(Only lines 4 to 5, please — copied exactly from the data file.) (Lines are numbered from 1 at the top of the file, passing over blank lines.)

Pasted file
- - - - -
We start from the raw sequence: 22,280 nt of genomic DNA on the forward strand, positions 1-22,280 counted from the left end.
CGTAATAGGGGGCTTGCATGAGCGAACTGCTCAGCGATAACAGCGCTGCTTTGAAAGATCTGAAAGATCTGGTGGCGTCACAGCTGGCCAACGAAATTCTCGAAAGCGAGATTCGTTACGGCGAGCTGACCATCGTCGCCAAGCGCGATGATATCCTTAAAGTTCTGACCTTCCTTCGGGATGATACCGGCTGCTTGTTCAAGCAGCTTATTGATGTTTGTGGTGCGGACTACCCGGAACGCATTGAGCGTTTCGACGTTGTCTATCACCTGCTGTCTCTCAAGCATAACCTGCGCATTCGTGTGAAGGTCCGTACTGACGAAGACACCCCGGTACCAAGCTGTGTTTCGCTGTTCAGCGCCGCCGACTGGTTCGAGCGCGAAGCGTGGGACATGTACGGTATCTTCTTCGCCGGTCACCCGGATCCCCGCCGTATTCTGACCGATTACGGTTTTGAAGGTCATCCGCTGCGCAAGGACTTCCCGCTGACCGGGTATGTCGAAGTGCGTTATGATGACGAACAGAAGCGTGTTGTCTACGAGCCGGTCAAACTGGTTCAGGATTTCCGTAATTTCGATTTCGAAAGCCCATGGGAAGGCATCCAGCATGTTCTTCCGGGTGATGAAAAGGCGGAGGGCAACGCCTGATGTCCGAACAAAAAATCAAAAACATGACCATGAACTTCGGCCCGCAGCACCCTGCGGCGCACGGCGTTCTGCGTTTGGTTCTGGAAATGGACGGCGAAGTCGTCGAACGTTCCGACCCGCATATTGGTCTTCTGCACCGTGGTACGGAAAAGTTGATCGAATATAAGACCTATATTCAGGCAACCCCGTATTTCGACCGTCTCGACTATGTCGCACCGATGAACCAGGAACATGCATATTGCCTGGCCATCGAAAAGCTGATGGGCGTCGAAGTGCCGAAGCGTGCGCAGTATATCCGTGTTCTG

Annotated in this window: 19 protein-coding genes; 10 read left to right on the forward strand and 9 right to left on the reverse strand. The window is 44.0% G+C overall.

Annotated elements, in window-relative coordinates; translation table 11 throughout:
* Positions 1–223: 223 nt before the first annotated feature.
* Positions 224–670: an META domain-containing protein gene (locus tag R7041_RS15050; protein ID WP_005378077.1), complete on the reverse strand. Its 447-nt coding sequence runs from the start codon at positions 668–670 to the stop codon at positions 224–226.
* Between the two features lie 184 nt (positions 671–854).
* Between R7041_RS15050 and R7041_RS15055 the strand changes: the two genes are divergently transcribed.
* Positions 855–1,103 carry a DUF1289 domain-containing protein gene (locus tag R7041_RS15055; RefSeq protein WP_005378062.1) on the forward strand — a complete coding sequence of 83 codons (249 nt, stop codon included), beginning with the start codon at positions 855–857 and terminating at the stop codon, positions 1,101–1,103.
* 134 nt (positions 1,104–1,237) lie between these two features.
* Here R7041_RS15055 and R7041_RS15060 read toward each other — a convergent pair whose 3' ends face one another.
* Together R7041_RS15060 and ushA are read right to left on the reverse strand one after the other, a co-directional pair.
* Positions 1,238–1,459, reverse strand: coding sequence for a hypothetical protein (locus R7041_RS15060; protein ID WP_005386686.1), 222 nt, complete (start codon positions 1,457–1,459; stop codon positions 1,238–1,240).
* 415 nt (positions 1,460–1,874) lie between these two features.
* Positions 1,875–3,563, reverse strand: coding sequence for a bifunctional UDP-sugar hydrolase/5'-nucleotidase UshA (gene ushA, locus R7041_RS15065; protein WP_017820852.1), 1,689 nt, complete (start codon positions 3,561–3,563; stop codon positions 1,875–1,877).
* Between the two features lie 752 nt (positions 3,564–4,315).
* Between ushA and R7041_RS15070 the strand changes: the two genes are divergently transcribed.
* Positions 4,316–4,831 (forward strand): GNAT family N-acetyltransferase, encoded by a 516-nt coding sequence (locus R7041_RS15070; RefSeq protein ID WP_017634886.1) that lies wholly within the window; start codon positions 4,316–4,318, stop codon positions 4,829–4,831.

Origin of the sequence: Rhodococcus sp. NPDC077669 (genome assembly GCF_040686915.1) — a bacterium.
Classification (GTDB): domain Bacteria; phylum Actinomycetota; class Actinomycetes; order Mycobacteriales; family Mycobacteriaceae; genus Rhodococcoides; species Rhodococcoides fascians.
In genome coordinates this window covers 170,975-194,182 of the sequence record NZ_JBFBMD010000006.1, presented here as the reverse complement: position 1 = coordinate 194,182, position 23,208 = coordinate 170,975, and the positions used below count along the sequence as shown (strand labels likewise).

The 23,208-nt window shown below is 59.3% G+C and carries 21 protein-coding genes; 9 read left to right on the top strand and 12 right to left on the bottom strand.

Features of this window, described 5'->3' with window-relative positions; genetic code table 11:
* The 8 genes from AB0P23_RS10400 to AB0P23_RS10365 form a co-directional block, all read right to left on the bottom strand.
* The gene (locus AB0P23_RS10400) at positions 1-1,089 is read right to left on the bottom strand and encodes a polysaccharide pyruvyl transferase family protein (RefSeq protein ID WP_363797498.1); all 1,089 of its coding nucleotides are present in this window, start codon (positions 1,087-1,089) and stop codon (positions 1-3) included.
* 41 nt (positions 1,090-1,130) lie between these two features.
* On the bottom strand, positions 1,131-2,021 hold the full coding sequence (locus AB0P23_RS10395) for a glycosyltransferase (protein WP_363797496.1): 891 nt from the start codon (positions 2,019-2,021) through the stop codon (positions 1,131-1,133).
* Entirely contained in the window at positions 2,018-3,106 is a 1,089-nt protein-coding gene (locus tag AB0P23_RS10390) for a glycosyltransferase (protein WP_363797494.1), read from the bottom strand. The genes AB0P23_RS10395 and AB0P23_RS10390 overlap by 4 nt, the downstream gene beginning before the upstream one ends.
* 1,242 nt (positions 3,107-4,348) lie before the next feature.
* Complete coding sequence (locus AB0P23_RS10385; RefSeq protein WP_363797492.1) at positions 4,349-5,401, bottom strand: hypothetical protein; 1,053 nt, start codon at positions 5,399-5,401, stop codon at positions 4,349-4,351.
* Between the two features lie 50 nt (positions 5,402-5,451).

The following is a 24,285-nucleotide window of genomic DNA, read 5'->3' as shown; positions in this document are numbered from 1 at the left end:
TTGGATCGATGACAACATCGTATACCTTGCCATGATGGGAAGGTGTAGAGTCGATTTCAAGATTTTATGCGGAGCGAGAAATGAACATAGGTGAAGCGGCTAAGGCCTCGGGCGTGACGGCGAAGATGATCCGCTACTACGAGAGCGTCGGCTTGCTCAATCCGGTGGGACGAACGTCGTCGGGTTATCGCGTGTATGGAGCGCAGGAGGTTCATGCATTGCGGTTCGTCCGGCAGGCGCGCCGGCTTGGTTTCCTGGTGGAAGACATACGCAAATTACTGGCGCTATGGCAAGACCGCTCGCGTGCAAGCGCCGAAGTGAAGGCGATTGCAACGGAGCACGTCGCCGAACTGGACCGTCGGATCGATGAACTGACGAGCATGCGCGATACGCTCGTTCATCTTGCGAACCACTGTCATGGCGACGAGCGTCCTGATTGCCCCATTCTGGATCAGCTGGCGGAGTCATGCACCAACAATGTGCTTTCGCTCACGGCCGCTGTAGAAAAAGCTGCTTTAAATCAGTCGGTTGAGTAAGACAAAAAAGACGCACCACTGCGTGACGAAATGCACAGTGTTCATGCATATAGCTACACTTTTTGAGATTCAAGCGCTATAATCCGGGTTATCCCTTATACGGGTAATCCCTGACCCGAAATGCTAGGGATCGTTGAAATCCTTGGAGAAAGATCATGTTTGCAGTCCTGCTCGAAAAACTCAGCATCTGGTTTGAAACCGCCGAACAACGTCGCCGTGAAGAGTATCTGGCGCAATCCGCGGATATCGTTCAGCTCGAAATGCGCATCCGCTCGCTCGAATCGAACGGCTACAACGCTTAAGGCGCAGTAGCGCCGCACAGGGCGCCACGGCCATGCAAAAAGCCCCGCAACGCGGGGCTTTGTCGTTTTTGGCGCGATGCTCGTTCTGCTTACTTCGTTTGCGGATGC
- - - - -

Annotated elements, in window-relative coordinates; translation table 11 throughout:
* Positions 1–223: 223 nt before the first annotated feature.